Forest Legislations 1
1. Zero deforestation commitments. 2015 may be the year that many of the zero deforestation commitments are actually implemented.
2. Joko Widodo’s forest commitments. As Indonesia’s new president takes on the challenge of reforming the forestry sector, look out for greater scrutiny of concession licensees, as well as a crack-down on forestry-related corruption.
3. The Brazilian Amazon. There are concerns that Brazil’s current downward deforestation trajectory may not last.
4. Will Paris product a binding climate framework? Reducing emissions from deforestation and forest degradation is expected to have a central role in the climate talks in Paris at the end of the year.
5. Where are the new deforestation hotspots? Data from the WRI suggests that deforestation may be rising in several countries, including Cote d’Ivoire, DRC, Ecuador and Ghana amongst others. 2015 will also uncover new studies and tools that will help better quantify change in forest cover.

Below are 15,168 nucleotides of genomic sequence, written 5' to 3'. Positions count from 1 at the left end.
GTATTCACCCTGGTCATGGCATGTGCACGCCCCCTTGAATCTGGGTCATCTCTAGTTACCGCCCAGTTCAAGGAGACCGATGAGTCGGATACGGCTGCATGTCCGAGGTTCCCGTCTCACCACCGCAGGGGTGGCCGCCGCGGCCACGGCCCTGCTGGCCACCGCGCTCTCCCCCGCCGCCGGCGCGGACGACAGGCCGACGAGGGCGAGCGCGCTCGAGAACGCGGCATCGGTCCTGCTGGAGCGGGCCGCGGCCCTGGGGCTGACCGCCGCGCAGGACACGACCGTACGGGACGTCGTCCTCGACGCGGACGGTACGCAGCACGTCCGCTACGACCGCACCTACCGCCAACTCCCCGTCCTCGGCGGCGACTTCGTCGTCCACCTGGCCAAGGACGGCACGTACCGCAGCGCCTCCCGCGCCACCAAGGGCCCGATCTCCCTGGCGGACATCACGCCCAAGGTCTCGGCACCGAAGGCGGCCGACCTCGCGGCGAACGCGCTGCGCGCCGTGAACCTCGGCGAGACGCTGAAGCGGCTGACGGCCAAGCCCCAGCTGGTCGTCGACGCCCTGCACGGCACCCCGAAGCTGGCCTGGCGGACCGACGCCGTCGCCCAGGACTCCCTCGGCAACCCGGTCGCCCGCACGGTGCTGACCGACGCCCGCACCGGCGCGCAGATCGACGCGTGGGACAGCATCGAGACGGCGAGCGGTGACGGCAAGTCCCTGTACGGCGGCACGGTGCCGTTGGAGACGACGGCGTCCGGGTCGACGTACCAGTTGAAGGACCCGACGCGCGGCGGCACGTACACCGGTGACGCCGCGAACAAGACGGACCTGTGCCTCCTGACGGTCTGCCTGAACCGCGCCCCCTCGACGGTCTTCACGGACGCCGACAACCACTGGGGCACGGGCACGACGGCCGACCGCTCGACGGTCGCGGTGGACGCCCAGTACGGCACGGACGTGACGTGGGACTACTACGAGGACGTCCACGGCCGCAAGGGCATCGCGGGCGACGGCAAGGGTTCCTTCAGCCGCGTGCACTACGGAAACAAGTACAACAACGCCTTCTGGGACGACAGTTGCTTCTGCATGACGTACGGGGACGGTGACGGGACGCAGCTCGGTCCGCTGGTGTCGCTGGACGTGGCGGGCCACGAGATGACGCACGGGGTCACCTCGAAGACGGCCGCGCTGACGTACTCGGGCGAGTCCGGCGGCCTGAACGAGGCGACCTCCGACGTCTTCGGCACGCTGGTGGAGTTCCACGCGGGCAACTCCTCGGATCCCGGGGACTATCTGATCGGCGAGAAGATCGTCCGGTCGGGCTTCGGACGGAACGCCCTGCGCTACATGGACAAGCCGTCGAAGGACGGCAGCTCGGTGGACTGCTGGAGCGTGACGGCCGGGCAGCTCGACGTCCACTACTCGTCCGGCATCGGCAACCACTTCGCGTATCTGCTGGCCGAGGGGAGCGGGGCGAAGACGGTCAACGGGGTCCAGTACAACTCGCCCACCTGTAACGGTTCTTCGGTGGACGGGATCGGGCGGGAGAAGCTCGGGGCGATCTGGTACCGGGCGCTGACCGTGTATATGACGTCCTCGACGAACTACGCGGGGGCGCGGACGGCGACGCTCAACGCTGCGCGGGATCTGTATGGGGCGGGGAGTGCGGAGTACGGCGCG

6. Falling commodity prices. Lower prices reduce the profitability of converting rainforests for palm oil plantations. On the other hand, companies may be less likely to adopt environmental measures if they have less cash on hand.
7. Myanmar. As Myanmar opens up further to foreign investors, concerns about the fate of the country’s forests will rise.
8. Dams in the Amazon. Indigenous groups and environmentalists are ready to fight against Brazil’s hydro projects in the Tapajos basin.
9. RSPO and zero deforestation. If the Roundtable on Sustainable Palm Oil (RSPO) does move towards zero deforestation it has a critical tool in place to do so: last year members were required to submit the GPS coordinates of their concessions.
10. Jurisdictional initiatives. Sub-national efforts to develop forest-friendly policies and initiatives will move forward in 2015.
Central African Republic and Liberia become the fifth and sixth countries to sign Voluntary Partnership Agreements (VPAs) with the EU. Under the EU Action Plan on Forest Law Enforcement, Governance and Trade (FLEGT), VPAs commit partner countries to establish systems and a licencing scheme to ensure only verified legal timber products (including pulp and paper) are exported from that country from 3rd March 2013 (globally; not just to EU member states). VPAs with Ghana and Cameroon are close to being signed and VPAs with four more countries are currently being negotiated.